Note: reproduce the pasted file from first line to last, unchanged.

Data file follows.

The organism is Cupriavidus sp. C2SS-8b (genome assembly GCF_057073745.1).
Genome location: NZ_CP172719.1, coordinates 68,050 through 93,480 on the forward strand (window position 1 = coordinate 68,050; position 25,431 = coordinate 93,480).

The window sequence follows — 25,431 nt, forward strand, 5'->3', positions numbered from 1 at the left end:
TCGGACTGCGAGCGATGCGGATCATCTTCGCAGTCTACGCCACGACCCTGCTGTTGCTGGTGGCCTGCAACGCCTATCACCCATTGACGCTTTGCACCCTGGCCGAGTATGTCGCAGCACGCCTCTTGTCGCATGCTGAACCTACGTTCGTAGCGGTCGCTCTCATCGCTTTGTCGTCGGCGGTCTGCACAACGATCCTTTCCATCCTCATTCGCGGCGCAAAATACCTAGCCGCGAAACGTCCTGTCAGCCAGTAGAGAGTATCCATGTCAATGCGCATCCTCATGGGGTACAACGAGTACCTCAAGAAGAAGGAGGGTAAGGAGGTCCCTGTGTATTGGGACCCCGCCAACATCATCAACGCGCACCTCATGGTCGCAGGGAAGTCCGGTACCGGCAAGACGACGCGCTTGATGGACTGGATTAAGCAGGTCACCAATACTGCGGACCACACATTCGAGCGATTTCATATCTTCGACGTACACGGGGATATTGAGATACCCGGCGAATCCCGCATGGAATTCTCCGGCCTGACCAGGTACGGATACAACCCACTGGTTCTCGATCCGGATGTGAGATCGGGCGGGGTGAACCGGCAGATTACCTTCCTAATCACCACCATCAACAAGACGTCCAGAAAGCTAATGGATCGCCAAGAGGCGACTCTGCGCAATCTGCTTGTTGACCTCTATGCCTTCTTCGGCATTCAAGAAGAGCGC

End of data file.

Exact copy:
The organism is Cupriavidus sp. C2SS-8b (genome assembly GCF_057073745.1).
Genome location: NZ_CP172719.1, coordinates 68,050 through 93,480 on the forward strand (window position 1 = coordinate 68,050; position 25,431 = coordinate 93,480).

The window sequence follows — 25,431 nt, forward strand, 5'->3', positions numbered from 1 at the left end:
TCGGACTGCGAGCGATGCGGATCATCTTCGCAGTCTACGCCACGACCCTGCTGTTGCTGGTGGCCTGCAACGCCTATCACCCATTGACGCTTTGCACCCTGGCCGAGTATGTCGCAGCACGCCTCTTGTCGCATGCTGAACCTACGTTCGTAGCGGTCGCTCTCATCGCTTTGTCGTCGGCGGTCTGCACAACGATCCTTTCCATCCTCATTCGCGGCGCAAAATACCTAGCCGCGAAACGTCCTGTCAGCCAGTAGAGAGTATCCATGTCAATGCGCATCCTCATGGGGTACAACGAGTACCTCAAGAAGAAGGAGGGTAAGGAGGTCCCTGTGTATTGGGACCCCGCCAACATCATCAACGCGCACCTCATGGTCGCAGGGAAGTCCGGTACCGGCAAGACGACGCGCTTGATGGACTGGATTAAGCAGGTCACCAATACTGCGGACCACACATTCGAGCGATTTCATATCTTCGACGTACACGGGGATATTGAGATACCCGGCGAATCCCGCATGGAATTCTCCGGCCTGACCAGGTACGGATACAACCCACTGGTTCTCGATCCGGATGTGAGATCGGGCGGGGTGAACCGGCAGATTACCTTCCTAATCACCACCATCAACAAGACGTCCAGAAAGCTAATGGATCGCCAAGAGGCGACTCTGCGCAATCTGCTTGTTGACCTCTATGCCTTCTTCGGCATTCAAGAAGAGCGC